On 7 Apr 2018, at 10:21, Ivan Vučica <i...@vucica.net> wrote:
> On Sat, Apr 7, 2018, 09:50 David Chisnall <gnus...@theravensnest.org> wrote:
> My current plan is to make the format support ASCII, UTF-8, UTF-16, and 
> UTF-32, but only generate ASCII and UTF-16 in the compiler and then decide 
> later if we want to support generating UTF-8 and UTF-32.  I also won’t 
> initialise the hash in the compiler initially, until we’ve decided a bit more 
> what the hash should be.
> Emojis don't fit UTF-16. Even if one dismisses CJK, ancient scripts etc, 
> constant strings are not absolutely unlikely to contain emojis.
> Not supporting UTF-8 for internal storage may be reasonable, but not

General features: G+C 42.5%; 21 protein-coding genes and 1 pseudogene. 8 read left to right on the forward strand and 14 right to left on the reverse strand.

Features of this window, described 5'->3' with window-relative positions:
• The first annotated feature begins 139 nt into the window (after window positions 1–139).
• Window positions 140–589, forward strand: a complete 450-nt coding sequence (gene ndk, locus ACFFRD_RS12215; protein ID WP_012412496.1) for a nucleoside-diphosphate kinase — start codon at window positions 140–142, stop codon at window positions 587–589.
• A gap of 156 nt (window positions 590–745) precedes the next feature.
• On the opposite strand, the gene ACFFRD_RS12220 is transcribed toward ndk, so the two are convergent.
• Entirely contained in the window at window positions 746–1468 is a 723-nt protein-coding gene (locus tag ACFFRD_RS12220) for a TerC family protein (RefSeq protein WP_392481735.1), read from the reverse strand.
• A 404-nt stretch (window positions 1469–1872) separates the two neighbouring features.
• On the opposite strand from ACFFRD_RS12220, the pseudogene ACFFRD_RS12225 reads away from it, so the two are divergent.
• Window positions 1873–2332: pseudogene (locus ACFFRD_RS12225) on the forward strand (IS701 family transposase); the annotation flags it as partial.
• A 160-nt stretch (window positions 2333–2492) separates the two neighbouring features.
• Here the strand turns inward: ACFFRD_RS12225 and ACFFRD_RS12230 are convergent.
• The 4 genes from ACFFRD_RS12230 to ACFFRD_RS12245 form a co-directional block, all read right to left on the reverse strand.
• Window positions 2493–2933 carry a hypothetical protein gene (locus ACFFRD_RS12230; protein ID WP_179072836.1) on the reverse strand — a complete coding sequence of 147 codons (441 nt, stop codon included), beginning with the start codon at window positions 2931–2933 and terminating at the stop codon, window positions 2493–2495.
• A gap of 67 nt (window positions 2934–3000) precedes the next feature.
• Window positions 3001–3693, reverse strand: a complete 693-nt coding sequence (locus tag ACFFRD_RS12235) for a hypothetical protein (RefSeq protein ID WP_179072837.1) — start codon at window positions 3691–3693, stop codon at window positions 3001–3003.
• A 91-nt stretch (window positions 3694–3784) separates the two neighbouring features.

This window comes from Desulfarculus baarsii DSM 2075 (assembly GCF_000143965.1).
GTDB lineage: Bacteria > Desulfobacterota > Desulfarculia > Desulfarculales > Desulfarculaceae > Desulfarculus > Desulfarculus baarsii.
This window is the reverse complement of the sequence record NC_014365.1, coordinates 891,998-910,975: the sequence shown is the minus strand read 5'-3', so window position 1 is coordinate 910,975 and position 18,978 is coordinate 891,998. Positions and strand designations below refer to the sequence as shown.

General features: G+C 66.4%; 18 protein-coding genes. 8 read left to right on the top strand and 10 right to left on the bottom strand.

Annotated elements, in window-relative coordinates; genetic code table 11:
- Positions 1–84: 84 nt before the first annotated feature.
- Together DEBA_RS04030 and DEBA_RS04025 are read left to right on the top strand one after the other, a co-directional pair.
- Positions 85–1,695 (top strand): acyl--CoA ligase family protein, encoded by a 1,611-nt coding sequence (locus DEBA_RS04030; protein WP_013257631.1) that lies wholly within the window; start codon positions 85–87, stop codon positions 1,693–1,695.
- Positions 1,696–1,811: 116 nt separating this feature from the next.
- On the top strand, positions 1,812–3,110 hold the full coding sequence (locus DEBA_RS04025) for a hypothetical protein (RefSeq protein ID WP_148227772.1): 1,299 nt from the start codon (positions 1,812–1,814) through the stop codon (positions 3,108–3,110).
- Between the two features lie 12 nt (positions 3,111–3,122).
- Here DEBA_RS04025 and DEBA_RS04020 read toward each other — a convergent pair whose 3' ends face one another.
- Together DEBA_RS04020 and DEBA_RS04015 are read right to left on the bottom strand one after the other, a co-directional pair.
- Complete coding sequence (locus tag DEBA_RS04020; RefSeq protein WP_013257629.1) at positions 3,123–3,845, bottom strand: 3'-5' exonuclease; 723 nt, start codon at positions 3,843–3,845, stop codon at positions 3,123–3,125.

> supporting UTF-32 for strings that require it seems like a bug.

UTF-32 is not more expressive than UTF-16, and it’s not even more efficient 
than UTF-16 (all unicode characters can be expressed in either one or two 
UTF-16 characters, so in the worst case you need the same number of bytes to 
express a unicode character in UTF-16 and in the best case you need half as 
many).  The only advantage that UTF-32 has is of being a fixed-length encoding, 
but that isn’t actually very helpful when the APIs all refer to UTF-16 code 
units (and UTF-32 is not a fixed-length encoding of UTF-16 code units).


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